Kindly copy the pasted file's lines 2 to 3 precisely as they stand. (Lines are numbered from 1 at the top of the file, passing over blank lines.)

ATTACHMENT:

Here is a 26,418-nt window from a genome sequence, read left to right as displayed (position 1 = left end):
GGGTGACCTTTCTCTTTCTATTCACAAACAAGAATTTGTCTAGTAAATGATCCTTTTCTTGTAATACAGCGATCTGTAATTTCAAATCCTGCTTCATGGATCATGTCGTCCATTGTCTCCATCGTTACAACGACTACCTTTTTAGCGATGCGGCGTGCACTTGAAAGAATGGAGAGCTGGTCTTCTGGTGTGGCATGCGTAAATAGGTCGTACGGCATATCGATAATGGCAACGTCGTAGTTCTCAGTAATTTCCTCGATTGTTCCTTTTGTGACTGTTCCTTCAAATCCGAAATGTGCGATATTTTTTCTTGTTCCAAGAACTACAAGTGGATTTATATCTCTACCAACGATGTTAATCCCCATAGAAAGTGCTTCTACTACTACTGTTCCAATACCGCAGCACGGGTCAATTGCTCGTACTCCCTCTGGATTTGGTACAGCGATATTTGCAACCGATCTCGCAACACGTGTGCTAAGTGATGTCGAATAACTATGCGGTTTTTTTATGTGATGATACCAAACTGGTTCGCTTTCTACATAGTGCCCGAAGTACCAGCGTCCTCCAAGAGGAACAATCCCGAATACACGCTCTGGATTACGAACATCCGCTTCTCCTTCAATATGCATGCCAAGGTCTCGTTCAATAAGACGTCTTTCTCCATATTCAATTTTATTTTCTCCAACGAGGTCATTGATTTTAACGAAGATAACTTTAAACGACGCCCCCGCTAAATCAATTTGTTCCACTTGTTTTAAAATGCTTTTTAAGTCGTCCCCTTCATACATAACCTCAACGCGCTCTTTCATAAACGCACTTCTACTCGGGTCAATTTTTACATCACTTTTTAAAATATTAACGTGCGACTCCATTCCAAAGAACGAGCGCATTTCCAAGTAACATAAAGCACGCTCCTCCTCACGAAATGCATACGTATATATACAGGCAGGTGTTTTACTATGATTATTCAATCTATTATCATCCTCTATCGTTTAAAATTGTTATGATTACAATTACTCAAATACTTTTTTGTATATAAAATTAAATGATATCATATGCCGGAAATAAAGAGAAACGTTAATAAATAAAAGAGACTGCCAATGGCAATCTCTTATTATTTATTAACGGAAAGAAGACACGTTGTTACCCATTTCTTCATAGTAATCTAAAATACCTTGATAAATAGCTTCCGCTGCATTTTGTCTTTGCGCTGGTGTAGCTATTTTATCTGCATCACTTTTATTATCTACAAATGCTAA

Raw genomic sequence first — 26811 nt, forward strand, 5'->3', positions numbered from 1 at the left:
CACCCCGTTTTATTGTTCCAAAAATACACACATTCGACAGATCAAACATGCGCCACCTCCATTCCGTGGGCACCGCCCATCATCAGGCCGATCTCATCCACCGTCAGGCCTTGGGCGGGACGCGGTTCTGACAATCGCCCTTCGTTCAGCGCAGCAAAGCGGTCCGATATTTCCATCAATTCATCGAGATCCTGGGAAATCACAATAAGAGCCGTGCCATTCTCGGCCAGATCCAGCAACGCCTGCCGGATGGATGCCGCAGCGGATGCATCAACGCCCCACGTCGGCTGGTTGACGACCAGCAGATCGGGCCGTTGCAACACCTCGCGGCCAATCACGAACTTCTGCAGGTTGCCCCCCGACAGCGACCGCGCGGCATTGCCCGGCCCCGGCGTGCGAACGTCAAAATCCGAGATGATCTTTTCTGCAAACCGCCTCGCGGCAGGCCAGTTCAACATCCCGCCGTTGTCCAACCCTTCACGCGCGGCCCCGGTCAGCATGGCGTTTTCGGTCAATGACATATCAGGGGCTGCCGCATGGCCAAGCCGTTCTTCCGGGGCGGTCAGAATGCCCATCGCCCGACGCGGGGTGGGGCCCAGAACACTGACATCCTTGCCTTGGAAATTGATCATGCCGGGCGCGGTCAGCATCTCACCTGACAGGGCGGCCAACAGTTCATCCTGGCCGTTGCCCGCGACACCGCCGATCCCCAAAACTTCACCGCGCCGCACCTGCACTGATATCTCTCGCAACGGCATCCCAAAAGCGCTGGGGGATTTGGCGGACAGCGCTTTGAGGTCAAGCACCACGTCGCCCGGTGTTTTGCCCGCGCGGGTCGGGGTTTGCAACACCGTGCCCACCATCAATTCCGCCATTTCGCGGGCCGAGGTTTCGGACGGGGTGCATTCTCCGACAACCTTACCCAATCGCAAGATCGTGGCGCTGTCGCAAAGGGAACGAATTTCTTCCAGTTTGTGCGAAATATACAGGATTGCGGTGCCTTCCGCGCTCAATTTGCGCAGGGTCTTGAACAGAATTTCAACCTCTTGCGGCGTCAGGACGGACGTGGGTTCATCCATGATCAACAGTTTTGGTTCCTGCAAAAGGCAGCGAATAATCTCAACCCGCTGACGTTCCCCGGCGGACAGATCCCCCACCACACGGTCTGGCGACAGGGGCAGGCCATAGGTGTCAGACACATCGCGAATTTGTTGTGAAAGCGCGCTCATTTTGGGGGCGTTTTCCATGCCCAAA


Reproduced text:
GGGTGACCTTTCTCTTTCTATTCACAAACAAGAATTTGTCTAGTAAATGATCCTTTTCTTGTAATACAGCGATCTGTAATTTCAAATCCTGCTTCATGGATCATGTCGTCCATTGTCTCCATCGTTACAACGACTACCTTTTTAGCGATGCGGCGTGCACTTGAAAGAATGGAGAGCTGGTCTTCTGGTGTGGCATGCGTAAATAGGTCGTACGGCATATCGATAATGGCAACGTCGTAGTTCTCAGTAATTTCCTCGATTGTTCCTTTTGTGACTGTTCCTTCAAATCCGAAATGTGCGATATTTTTTCTTGTTCCAAGAACTACAAGTGGATTTATATCTCTACCAACGATGTTAATCCCCATAGAAAGTGCTTCTACTACTACTGTTCCAATACCGCAGCACGGGTCAATTGCTCGTACTCCCTCTGGATTTGGTACAGCGATATTTGCAACCGATCTCGCAACACGTGTGCTAAGTGATGTCGAATAACTATGCGGTTTTTTTATGTGATGATACCAAACTGGTTCGCTTTCTACATAGTGCCCGAAGTACCAGCGTCCTCCAAGAGGAACAATCCCGAATACACGCTCTGGATTACGAACATCCGCTTCTCCTTCAATATGCATGCCAAGGTCTCGTTCAATAAGACGTCTTTCTCCATATTCAATTTTATTTTCTCCAACGAGGTCATTGATTTTAACGAAGATAACTTTAAACGACGCCCCCGCTAAATCAATTTGTTCCACTTGTTTTAAAATGCTTTTTAAGTCGTCCCCTTCATACATAACCTCAACGCGCTCTTTCATAAACGCACTTCTACTCGGGTCAATTTTTACATCACTTTTTAAAATATTAACGTGCGACTCCATTCCAAAGAACGAGCGCATTTCCAAGTAACATAAAGCACGCTCCTCCTCACGAAATGCATACGTATATATACAGGCAGGTGTTTTACTATGATTATTCAATCTATTATCATCCTCTATCGTTTAAAATTGTTATGATTACAATTACTCAAATACTTTTTTGTATATAAAATTAAATGATATCATATGCCGGAAATAAAGAGAAACGTTAATAAATAAAAGAGACTGCCAATGGCAATCTCTTATTATTTATTAACGGAAAGAAGACACGTTGTTACCCATTTCTTCATAGTAATCTAAAATACCTTGATAAATAGCTTCCGCTGCATTTTGTCTTTGCGCTGGTGTAGCTATTTTATCTGCATCACTTTTATTATCTACAAATGCTAA

Raw genomic sequence first — 26811 nt, forward strand, 5'->3', positions numbered from 1 at the left: